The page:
Archive for the ‘Apple’ Category

Holiday Baking: Sweets for the Sweet (and my family!)

January 31, 2012

Okay, so I am way behind on my blogging.  Since I last posted, I’ve tried 5 new recipes, not to mention all the batches of old favorites I’ve cranked out (Sour Cream Cookies and Margarita Cookies were back by popular demand).  I found two of my experiments (Brown Sugar Drops from the Betty Crocker book & Buttery Fork Cookies from the 1001 book) disappointing, so I won’t waste time posting them.  However, three of my holiday dessert projects are well worth the making, so here we go!

The first recipe I want to share is one I made with my dear friend in The Kelly Kitchen just before Christmas, in between giving bottles to her darling twin boys!  She’d clipped this recipe from a magazine and bought all the ingredients, but hadn’t had the time to make it what with becoming a mom a bit quicker than expected, so when I came to visit the new arrivals, we carved out a bit of time for baking while Daddy minded the boys.  I’m not sure which periodical published this one, but it was submitted by Carol Stuber, and it was yummy:  a perfect fall treat!

Caramel Apple Bars

Crust:
1/2 cup butter or margarine
1/4 cup shortening
1 cup packed brown sugar
1 3/4 cups all-purpose flour
1 cup old-fashioned or quick-cooking oats
1 teaspoon salt
1/2 teaspoon baking soda
1/2 cup chopped pecans, optional
Filling:
4 1/2 cups coarsely chopped peeled baking apples (see my previous post for tips on good baking apples)
3 tablespoons all-purpose flour
1 package (14 ounces) caramels
3 tablespoons butter or margarine

In a mixing bowl, cream butter, shortening and brown sugar until fluffy.  Add flour, oats, salt and baking soda; mix well.  Stir in pecans if desired.  Set aside 2 cups.  Press remaining oat mixture into the bottom of an ungreased 13 x 9 x 2 inch baking pan.  For filling, toss apples with flour; spoon over the crust.  In a saucepan, melt the caramels and butter over low heat; drizzle over apples.  Top with the reserved oat mixture.  Bake at 400° for 25/30 minutes or until lightly browned.  Cool before cutting into bars.  We were impatient and didn’t follow that last bit of instruction, and they fell apart into a crumbly mess.  They were still delicious though.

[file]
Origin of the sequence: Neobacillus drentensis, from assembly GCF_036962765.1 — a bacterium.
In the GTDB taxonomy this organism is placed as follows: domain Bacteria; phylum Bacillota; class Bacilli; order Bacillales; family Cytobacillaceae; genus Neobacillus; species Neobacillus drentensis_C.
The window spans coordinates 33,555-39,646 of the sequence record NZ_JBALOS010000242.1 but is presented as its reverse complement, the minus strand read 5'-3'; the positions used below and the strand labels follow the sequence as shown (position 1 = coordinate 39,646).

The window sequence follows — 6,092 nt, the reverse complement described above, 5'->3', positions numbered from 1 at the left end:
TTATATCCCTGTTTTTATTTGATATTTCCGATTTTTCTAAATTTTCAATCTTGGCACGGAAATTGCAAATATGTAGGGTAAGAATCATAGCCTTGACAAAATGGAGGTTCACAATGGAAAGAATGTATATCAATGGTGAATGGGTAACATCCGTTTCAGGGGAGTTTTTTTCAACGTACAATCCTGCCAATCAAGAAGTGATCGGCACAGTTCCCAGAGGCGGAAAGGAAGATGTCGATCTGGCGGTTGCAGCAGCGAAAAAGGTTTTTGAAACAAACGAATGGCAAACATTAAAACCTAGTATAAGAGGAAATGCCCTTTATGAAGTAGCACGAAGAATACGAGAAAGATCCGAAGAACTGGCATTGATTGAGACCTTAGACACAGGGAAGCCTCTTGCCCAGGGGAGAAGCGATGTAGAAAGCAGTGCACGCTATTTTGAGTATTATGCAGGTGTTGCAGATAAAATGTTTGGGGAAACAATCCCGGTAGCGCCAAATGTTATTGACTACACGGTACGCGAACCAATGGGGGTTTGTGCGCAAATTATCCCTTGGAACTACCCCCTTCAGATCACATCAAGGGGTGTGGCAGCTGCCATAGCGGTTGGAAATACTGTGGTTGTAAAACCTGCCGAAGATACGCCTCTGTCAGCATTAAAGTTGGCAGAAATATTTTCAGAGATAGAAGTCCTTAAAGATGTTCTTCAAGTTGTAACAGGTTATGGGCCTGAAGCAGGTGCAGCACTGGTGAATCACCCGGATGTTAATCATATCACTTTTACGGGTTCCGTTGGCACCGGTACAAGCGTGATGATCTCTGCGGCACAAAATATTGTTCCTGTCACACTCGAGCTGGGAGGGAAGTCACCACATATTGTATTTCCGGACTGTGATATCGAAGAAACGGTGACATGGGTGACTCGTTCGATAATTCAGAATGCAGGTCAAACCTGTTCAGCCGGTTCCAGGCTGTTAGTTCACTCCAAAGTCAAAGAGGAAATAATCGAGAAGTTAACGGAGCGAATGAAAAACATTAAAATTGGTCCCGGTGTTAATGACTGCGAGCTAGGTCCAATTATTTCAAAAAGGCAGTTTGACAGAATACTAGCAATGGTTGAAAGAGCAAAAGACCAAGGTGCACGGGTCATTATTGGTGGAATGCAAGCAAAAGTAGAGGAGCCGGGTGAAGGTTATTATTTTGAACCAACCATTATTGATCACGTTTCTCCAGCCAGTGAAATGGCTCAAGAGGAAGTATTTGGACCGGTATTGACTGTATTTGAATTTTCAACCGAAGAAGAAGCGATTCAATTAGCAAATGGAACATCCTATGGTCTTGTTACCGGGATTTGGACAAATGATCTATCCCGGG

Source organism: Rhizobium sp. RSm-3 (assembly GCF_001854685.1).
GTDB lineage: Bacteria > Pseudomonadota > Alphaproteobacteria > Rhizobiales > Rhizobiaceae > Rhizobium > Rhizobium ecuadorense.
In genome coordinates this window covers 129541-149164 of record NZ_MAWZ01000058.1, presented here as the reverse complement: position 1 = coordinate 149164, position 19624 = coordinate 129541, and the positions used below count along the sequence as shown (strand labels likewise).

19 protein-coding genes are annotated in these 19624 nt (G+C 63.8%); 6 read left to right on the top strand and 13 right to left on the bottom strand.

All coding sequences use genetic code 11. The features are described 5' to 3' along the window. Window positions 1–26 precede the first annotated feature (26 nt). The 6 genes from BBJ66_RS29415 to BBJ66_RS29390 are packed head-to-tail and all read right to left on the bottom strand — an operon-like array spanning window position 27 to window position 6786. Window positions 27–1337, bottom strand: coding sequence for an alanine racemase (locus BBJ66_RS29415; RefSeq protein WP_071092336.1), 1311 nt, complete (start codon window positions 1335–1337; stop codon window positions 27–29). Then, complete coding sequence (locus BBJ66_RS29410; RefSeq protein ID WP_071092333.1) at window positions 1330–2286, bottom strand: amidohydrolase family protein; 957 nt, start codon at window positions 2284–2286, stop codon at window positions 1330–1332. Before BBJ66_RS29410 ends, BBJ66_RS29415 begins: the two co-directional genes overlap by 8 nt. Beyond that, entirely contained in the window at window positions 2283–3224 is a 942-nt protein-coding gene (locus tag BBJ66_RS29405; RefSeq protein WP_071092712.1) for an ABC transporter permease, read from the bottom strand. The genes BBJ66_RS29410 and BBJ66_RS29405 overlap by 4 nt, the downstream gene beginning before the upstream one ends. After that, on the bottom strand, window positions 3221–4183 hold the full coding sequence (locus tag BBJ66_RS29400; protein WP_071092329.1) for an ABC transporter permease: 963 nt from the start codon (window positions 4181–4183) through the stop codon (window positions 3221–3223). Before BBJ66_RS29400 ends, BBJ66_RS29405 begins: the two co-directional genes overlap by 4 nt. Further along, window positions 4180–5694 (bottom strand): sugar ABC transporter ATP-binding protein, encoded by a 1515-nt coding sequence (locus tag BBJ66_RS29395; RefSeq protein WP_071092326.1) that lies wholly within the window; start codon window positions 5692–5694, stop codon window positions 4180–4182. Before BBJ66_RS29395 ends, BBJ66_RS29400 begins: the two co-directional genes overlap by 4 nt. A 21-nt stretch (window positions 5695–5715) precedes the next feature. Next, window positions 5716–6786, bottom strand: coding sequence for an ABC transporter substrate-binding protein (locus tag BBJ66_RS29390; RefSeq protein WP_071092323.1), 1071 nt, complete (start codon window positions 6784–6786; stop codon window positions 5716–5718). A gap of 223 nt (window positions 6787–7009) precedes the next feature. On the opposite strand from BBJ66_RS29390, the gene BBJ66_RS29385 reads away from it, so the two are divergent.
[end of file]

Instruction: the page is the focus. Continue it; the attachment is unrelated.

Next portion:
Caramel Apple Bars

This next recipe is one I had done previously, but never posted.  We buy fresh oranges from H & S Citrus every winter.  It is by far the best citrus I’ve ever eaten, and with such good fruit on hand, I decided to try the recipe for Orange Drop Cookies from Betty Crocker’s Cooky Book when my sister gave it to me last Christmas.  They were delicious, so I made them again this year.  It may become a Christmas tradition, but only if I get faster at it.  Once I promised cookies to my niece and nephew, I couldn’t disappoint, but apparently it was an excruciatingly long wait, if the number of times I was asked “Are they done yet?” is any indication.

The cookies have a cake-like texture, and the refreshing orange flavor really comes through.  I recommend using fresh orange juice for both the cookie and icing.  I know it’s a bit more work, but it’s worth it, and you need real oranges to get the rind anyway, so just do it.  🙂

Orange Drop Cookies

2/3 cup shortening
3/4 cup sugar
1 egg
1/2 cup orange juice
2 tbsp. grated orange rind
2 cups flour
1/2 tsp. baking powder
1/2 tsp. soda
1/2 tsp. salt
Orange Butter Icing (recipe follows)

Heat oven to 400°.  Mix shortening, sugar and egg thoroughly.  Stir in orange juice and rind.  Stir dry ingredients together; blend in.  Drop rounded teaspoonfuls of dough about 2″ apart on an ungreased baking sheet.  Bake 8 to 10 minutes, or until delicately browned on edges.  Mine always seem to brown quicker.  Watch them closely.  Frost with Orange Butter Icing.

Orange Butter Icing

2 1/2 tbsp. soft butter